Mesothelioma is a rare and aggressive form of cancer that primarily affects the lining of the lungs (pleural mesothelioma) but can also occur in the lining of the abdomen (peritoneal mesothelioma), heart (pericardial mesothelioma), or testicles (testicular mesothelioma). The primary cause of mesothelioma is exposure to asbestos fibers.
People who have had prolonged exposure to asbestos are at the highest risk of developing mesothelioma. Occupations and activities that historically involved working with asbestos-containing materials pose a higher risk. These include:
- Construction workers: Particularly those involved in insulation installation, demolition, renovation, or building maintenance.
- Shipyard workers: Asbestos was commonly used in shipbuilding materials, putting workers at high risk due to exposure during the construction and repair of ships.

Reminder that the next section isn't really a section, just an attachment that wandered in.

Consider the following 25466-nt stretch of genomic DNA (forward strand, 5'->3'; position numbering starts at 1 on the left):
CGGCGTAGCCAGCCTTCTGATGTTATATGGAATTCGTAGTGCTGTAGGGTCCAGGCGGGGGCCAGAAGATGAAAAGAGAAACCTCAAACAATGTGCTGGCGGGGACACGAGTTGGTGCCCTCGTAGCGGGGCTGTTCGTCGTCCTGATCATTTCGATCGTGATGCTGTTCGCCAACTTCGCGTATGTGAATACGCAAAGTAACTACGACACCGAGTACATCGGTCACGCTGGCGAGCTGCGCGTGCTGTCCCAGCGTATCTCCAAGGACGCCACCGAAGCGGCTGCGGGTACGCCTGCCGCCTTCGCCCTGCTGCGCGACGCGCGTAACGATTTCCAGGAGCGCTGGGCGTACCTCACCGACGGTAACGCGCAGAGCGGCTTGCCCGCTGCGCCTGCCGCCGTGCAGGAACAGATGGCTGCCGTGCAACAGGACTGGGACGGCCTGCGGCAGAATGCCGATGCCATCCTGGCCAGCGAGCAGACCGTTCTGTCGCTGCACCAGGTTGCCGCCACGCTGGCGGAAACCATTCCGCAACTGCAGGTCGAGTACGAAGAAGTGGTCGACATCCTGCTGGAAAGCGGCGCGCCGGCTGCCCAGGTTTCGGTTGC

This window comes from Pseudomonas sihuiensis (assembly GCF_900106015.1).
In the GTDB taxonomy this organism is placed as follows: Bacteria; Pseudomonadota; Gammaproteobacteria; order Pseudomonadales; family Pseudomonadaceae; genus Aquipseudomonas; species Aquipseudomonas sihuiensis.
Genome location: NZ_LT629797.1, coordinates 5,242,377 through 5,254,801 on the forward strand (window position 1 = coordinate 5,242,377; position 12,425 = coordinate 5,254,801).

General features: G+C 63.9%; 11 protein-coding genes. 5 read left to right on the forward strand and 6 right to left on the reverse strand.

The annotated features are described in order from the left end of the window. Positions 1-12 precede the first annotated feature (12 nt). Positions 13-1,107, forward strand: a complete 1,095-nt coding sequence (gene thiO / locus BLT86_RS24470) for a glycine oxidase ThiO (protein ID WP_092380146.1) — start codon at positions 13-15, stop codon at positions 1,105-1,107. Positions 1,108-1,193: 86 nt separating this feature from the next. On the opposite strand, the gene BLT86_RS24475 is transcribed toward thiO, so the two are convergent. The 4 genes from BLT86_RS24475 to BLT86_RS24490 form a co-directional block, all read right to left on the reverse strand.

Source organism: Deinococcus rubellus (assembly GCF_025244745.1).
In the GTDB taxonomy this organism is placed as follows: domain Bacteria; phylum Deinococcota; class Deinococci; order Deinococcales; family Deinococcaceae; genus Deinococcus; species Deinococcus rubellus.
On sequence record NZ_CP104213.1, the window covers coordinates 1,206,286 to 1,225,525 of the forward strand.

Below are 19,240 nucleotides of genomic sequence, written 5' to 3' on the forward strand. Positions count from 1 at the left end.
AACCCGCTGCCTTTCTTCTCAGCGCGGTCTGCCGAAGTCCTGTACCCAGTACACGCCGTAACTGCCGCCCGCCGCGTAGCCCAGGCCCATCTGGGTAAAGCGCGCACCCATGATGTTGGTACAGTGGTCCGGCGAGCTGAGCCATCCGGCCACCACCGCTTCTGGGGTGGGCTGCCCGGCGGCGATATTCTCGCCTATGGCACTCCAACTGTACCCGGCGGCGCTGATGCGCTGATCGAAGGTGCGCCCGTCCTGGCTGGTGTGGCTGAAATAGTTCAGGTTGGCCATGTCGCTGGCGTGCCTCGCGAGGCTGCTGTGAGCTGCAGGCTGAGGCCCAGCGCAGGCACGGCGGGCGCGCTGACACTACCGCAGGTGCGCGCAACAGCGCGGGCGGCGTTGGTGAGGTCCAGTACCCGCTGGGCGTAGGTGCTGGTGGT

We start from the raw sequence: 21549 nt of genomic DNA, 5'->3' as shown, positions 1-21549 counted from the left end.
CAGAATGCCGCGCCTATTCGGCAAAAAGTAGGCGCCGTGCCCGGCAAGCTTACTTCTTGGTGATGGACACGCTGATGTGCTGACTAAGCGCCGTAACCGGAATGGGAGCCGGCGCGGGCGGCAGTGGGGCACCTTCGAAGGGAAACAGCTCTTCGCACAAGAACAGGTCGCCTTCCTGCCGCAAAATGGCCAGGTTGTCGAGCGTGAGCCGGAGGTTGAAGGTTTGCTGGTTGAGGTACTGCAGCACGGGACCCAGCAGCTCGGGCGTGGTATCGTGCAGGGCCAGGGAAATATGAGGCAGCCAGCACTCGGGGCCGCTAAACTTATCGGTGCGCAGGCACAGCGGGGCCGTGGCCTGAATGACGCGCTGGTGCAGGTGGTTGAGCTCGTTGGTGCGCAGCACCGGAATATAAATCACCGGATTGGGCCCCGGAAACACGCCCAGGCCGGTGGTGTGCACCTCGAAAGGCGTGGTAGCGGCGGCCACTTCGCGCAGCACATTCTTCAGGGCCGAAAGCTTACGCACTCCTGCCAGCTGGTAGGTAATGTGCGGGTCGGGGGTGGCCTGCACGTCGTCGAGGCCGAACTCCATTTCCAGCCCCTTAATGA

- Industrial workers: Those employed in industries like manufacturing, mining, automotive, and textile production where asbestos was used in various processes.
- Military personnel: Many military facilities and ships used asbestos-containing materials, and veterans may have been exposed during their service.
- Family members: People who lived with individuals working in asbestos-related industries may have faced secondary exposure through asbestos fibers brought home on clothing.
- Those living near asbestos mines or processing facilities: Proximity to areas where asbestos mining or manufacturing took place can increase the risk of exposure.
It’s important to note that while asbestos exposure is the primary risk factor for mesothelioma, not everyone exposed to asbestos will develop this cancer. Other factors, such as genetics, individual susceptibility, duration, and intensity of exposure, may also contribute to the likelihood of developing mesothelioma.
If you suspect any past exposure to asbestos or are experiencing symptoms such as persistent coughing, chest pain, shortness of breath, or unexplained weight loss, it’s crucial to consult a healthcare professional for proper evaluation and guidance. Early detection and treatment can significantly impact the prognosis for mesothelioma.